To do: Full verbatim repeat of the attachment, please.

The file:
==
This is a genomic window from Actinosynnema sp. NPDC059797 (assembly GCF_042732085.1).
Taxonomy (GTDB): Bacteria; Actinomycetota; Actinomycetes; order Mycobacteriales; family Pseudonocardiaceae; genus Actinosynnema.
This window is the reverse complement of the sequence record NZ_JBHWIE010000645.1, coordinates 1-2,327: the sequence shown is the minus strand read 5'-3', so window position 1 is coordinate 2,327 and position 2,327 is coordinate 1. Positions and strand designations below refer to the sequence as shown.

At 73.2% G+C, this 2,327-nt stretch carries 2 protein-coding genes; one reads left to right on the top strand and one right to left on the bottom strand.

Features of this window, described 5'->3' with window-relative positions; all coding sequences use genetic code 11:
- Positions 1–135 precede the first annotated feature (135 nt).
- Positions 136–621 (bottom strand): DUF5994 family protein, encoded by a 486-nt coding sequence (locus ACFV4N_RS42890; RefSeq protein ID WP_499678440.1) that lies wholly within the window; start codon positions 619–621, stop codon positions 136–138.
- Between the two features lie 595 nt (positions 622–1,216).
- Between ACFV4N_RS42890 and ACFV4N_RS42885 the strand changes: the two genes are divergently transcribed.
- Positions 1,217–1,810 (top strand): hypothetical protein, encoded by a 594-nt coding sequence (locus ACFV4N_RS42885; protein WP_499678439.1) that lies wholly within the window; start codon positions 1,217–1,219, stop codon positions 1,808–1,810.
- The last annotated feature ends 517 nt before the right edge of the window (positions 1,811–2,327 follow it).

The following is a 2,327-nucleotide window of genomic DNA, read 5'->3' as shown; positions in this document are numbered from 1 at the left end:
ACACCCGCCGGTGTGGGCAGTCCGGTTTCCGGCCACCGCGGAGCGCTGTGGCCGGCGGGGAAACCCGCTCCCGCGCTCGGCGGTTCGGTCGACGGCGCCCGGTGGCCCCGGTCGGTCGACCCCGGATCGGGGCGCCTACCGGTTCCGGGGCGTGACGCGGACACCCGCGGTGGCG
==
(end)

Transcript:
This is a genomic window from Actinosynnema sp. NPDC059797 (assembly GCF_042732085.1).
Taxonomy (GTDB): Bacteria; Actinomycetota; Actinomycetes; order Mycobacteriales; family Pseudonocardiaceae; genus Actinosynnema.
This window is the reverse complement of the sequence record NZ_JBHWIE010000645.1, coordinates 1-2,327: the sequence shown is the minus strand read 5'-3', so window position 1 is coordinate 2,327 and position 2,327 is coordinate 1. Positions and strand designations below refer to the sequence as shown.

At 73.2% G+C, this 2,327-nt stretch carries 2 protein-coding genes; one reads left to right on the top strand and one right to left on the bottom strand.

Features of this window, described 5'->3' with window-relative positions; all coding sequences use genetic code 11:
- Positions 1–135 precede the first annotated feature (135 nt).
- Positions 136–621 (bottom strand): DUF5994 family protein, encoded by a 486-nt coding sequence (locus ACFV4N_RS42890; RefSeq protein ID WP_499678440.1) that lies wholly within the window; start codon positions 619–621, stop codon positions 136–138.
- Between the two features lie 595 nt (positions 622–1,216).
- Between ACFV4N_RS42890 and ACFV4N_RS42885 the strand changes: the two genes are divergently transcribed.
- Positions 1,217–1,810 (top strand): hypothetical protein, encoded by a 594-nt coding sequence (locus ACFV4N_RS42885; protein WP_499678439.1) that lies wholly within the window; start codon positions 1,217–1,219, stop codon positions 1,808–1,810.
- The last annotated feature ends 517 nt before the right edge of the window (positions 1,811–2,327 follow it).

The following is a 2,327-nucleotide window of genomic DNA, read 5'->3' as shown; positions in this document are numbered from 1 at the left end:
ACACCCGCCGGTGTGGGCAGTCCGGTTTCCGGCCACCGCGGAGCGCTGTGGCCGGCGGGGAAACCCGCTCCCGCGCTCGGCGGTTCGGTCGACGGCGCCCGGTGGCCCCGGTCGGTCGACCCCGGATCGGGGCGCCTACCGGTTCCGGGGCGTGACGCGGACACCCGCGGTGGCG